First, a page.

Top chefs meet rice, sunflower, coffee and cocoa growers in Tanzania and Peru


New photos bring to life recent trips by elite chefs Gaggan Anand, Andoni Luis Aduriz and Kyle and Katina Connaughton to meet smallholder farmers in rural Tanzania and Peru.

Gaggan Anand, chef at Gaggan, named as No 2 in Asia’s 50 Best Restaurants, and Andoni Luis Aduriz, chef at Mugaritz in northern Spain, No 9 on the World’s 50 Best Restaurants list, are just back from a visit to Tanzania’s Babati District, where they met rice and sunflower farmers and cooked a meal with local restaurateur Mama Zai.

Husband and wife Kyle and Katina Connaughton of SingleThread in Healdsburg, CA, USA, winners of the 2018 Miele One to Watch Award, have just returned from the San Martín region of Peru, where they met coffee and cocoa farmers.

The chefs are all ambassadors for the Chefs for Change movement, which was spearheaded by the chefs in association with the NGOs Farm Africa and TechnoServe and the World’s 50 Best Restaurants awards. The movement aims to highlight the urgent need to invest in sustainable agriculture, which is crucial to the achievement of the UN’s 17 Sustainable Development Goals (SDGs), a universal call to end poverty, protect the planet and ensure that all people enjoy peace and prosperity.

Rice has always been central to Gaggan Anand’s cuisine, so meeting with rice growers who have worked with Farm Africa to increase yields and reduce food waste was a clear highlight for the chef, who commented:

“Rice is life. It feeds the richest family in the world to the poorest trying to survive life. We worship rice as a grain in India and Asia. Here in Africa, it could be solution to the hunger problems of the modern world. The amazing thing that Farm Africa has done is to involve Andoni Luis Aduriz and me in Chefs for Change in Tanzania. We learnt how they are helping the farmers source the right seed, get the highest yield, minimise wastage and help them store so they can sell at the highest market price, make sure they don’t over farm and allow soil to take time to recover and trying to convince the farmer that good farming ethics can bring happiness and more profitability and more security to their families. We often ignore and don’t care for the products when we use them as end users. From where they come and how they are produced: an eye opening trip for me, I have learnt sooo much.”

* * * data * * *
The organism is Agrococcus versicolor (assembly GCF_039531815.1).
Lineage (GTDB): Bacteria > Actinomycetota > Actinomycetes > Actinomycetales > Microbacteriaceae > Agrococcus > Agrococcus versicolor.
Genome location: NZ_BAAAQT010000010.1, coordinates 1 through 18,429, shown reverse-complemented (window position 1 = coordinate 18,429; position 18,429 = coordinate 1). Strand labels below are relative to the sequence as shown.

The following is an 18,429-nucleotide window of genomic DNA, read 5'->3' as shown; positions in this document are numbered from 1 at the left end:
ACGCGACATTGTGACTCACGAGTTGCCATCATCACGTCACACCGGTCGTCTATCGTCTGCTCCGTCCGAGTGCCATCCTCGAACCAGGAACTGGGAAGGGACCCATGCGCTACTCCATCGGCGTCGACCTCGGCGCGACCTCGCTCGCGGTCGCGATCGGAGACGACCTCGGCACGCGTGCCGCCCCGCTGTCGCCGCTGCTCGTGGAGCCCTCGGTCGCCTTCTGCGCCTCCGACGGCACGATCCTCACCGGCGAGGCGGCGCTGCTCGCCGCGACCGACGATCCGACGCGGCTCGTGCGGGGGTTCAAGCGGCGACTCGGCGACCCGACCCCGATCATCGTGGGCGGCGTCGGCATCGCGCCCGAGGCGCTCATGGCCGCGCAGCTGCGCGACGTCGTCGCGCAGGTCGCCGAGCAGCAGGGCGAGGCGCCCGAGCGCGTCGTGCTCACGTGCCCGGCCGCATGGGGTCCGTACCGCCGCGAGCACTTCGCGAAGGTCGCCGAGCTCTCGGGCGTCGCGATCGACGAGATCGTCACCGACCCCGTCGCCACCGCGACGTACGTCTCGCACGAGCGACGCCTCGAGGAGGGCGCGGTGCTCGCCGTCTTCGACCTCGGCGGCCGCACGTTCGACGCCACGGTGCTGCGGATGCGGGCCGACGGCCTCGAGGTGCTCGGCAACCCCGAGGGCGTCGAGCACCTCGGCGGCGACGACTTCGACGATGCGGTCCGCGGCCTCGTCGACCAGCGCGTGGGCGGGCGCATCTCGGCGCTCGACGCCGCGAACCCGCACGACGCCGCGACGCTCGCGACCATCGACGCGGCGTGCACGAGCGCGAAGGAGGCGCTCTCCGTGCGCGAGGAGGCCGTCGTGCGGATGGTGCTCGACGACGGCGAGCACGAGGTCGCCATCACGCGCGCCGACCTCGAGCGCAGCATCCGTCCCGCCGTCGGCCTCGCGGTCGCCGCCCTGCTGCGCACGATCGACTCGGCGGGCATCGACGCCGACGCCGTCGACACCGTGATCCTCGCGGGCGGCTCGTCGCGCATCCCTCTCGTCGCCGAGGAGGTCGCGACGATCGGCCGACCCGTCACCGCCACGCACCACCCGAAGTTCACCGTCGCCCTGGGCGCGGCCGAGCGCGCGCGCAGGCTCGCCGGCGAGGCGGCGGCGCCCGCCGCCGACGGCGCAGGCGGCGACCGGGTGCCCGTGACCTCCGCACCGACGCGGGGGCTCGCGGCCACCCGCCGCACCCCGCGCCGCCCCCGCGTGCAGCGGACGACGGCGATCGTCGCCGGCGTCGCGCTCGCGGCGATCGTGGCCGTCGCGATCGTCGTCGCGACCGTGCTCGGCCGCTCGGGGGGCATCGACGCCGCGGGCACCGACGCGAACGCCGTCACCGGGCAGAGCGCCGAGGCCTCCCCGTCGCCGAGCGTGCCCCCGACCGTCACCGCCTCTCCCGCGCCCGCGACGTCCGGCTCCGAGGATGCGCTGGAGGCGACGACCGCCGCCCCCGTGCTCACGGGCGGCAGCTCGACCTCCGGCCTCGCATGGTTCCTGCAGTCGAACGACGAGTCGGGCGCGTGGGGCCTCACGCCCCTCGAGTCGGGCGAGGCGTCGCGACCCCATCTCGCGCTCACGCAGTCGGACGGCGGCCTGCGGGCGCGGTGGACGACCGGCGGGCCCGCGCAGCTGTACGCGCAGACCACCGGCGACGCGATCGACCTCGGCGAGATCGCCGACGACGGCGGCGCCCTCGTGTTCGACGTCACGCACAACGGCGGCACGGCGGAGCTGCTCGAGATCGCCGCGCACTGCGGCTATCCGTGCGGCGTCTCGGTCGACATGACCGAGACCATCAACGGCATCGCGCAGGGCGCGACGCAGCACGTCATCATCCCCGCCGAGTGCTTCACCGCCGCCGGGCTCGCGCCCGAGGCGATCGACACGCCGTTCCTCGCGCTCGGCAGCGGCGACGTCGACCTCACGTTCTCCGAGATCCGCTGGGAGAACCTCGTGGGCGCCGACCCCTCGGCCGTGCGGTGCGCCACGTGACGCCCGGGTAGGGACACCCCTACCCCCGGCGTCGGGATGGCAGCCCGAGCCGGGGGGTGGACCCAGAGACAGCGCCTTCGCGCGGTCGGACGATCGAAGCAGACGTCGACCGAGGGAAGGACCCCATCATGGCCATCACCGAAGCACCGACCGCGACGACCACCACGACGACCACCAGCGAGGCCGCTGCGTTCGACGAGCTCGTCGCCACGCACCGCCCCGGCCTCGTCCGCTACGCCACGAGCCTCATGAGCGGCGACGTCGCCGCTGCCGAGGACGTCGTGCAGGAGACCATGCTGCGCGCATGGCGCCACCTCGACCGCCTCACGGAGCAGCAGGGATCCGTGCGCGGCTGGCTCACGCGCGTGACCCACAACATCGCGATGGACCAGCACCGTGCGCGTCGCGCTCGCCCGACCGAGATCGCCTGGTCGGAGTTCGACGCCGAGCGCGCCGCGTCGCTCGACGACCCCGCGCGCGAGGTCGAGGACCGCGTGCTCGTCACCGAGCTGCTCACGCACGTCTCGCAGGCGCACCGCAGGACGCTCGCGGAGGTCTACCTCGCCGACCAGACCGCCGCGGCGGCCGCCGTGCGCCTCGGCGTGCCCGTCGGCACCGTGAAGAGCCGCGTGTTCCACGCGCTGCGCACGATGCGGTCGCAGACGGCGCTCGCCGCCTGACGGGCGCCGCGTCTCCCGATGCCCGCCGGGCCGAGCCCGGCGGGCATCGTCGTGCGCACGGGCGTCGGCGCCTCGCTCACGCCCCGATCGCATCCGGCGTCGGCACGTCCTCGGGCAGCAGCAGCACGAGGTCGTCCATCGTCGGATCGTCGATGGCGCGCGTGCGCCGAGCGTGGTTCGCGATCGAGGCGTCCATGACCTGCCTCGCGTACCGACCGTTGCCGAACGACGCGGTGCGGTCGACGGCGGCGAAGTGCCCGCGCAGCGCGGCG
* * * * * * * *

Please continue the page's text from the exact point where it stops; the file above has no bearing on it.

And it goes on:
Gaggan and Andoni followed the full journey of rice from paddy fields to plate: helping out with threshing paddy in the fields, watching it being milled into rice, and finally working with Babati’s top-rated local chef, Zain Abu, also known as Mama Zai, to prepare a meal with two different rice dishes at her small bustling restaurant. 

Gaggan commented: “Mama Zai gave me the best meal in this trip. Her food was rustic, raw, cooked on charcoal. Everything was cooked in front of us and her speed – wow, she is no less than all of us as a chef her skills. I ate with hands and was humbled by her food. What I saw in this part of Africa is pride. What we call sustainability is what they practise in their daily life: the journey of a farmer to the process it takes to a plate is incredible, a heart-warming journey that will bring me back to this place in time to come.”

Andoni added: “Zain Abu is a chef who serves food in her restaurant to tens of people every day. She handles herself with such a great skill that makes one look small. Today the menu was Ugali, Ndizi, Mchincha, Maharage and Majani. I’ve been able to help a bit and it seems my contribution wasn’t bad as we haven’t received any complaints.”